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New faces join NZTech board

By Heather Wright, Mon 27 Jul 2015
FYI, this story is more than a year old

Hewlett-Packard Enterprise Services New Zealand country manager Diane Knowles and SnapComm’s chief executive Sarah Perry and Paul Deavoll, Spark NZ head of South Island, are among the lineup in the newly appointed NZTech board of directors.

The new lineup also includes senior government sector members, with Chris Bishop, MBIE manager ICT policy and programmes.

Graeme Muller, NZTech chief executive, says the board selection process focused on ensuring ‘the right level of diversity to enable us to achieve our purpose of being the voice of the technology sector, while delivering on our key strategies’.

“With new board members from Christchurch, Auckland and Wellington, across key government, corporate and New Zealand export business organisations, we have increased our ability to truly represent the sector.

The new board members will sit alongside re-elected members Rob Lee, IBM New Zealand managing director; Mark Nichols, Trimble Navigation general manager; Bennett Medary, director Simpl Group; Rob Old, general manager Provoke Solutions; Bob Pinchin, chief executive Swaytech; Jonathn Miller, Callaghan Innovation national network manager ICT; and Frances Valintine, Mindlab by Unitec chair.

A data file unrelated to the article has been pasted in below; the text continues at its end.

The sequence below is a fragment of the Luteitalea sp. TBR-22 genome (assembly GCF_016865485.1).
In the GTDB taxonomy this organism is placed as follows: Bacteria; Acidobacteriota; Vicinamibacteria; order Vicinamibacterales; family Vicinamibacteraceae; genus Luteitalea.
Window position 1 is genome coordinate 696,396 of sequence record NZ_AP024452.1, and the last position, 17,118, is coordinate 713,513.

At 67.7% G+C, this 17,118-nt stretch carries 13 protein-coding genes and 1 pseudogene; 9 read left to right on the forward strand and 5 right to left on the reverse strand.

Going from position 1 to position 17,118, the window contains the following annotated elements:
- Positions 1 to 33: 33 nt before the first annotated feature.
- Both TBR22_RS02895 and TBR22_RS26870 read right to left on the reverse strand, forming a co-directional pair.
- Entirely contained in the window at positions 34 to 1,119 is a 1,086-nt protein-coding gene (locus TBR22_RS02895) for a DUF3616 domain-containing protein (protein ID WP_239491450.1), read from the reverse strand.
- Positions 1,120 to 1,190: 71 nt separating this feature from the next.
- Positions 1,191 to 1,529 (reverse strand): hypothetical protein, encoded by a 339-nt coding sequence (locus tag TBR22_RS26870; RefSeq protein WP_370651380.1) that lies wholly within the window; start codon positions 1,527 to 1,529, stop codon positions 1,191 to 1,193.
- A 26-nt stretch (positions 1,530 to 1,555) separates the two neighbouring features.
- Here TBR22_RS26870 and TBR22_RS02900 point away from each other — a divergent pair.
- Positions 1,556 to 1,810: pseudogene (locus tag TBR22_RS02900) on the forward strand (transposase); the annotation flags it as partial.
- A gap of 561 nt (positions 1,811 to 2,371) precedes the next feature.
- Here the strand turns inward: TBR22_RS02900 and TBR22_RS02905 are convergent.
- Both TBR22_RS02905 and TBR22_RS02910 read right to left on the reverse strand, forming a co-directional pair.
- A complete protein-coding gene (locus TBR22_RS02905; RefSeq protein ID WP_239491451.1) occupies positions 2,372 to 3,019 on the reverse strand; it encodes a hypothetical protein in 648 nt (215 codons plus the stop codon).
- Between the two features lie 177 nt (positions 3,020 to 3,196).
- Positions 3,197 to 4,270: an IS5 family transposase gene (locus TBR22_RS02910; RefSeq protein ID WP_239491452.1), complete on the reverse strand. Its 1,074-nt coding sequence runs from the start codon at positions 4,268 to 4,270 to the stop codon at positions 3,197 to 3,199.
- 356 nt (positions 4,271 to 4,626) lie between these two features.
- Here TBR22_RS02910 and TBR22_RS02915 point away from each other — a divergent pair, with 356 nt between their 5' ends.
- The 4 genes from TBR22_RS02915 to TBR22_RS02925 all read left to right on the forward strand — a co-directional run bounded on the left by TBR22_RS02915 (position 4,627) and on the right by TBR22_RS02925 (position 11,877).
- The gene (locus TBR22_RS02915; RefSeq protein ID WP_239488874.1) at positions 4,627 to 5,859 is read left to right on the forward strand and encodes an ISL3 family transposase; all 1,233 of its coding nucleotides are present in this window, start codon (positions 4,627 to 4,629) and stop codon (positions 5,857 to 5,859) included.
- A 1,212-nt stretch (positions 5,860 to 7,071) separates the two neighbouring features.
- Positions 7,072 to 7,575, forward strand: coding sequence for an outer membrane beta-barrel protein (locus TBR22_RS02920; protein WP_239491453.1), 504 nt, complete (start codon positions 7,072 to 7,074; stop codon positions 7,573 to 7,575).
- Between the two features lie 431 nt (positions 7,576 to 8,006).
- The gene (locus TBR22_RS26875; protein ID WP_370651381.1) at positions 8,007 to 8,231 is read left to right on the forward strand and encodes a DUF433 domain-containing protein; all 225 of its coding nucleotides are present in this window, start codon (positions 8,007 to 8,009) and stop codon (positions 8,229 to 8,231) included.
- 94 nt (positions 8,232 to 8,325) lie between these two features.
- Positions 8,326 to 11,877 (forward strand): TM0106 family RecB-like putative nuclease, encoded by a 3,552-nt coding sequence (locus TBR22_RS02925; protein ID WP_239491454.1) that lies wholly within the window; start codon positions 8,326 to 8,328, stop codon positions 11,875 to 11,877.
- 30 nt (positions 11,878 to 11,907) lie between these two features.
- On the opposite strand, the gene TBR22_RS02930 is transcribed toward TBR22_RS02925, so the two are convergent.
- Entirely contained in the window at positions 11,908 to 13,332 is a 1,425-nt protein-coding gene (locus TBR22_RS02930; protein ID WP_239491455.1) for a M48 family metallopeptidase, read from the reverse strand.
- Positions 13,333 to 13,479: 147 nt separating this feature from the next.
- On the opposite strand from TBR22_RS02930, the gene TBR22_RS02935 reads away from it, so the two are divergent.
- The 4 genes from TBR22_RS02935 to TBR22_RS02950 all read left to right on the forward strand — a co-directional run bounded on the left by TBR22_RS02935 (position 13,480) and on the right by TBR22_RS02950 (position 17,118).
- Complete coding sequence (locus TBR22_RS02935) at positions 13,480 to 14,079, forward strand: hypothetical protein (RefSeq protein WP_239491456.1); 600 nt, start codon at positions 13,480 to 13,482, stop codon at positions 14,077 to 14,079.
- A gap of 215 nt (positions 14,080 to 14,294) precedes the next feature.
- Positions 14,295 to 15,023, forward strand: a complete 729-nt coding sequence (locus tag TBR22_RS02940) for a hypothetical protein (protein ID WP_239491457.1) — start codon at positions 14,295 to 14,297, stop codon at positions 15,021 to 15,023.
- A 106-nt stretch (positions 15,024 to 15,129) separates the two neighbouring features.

Muller says NZTech has been growing rapidly, with a broad array of tech-based organisations continuing to join to support the industry body’s mission of improving New Zealand’s economic prosperity through a vibrant tech sector.

“The growing recognition of the importance of technology for New Zealand’s economic success is coming about as all sectors and occupations become more digitalised,” Muller says.

“NZTech’s members are combining their voices to raise awareness of the need for our Government to develop a national digital strategy that addresses the implications of this in key areas such as education, health and society in general.”

Muller says NZTech is focused on three primary areas where it believes technology can make a significant positive impact to the New Zealand economy. Those areas are helping Kiwi technology businesses to lift the country’s export earnings, helping guide and support government technology decisions and ‘helping drive the digital transition of the education system so all Kiwi kids have the best start in life’.

A chair will be appointed at the board's first meeting in late August.

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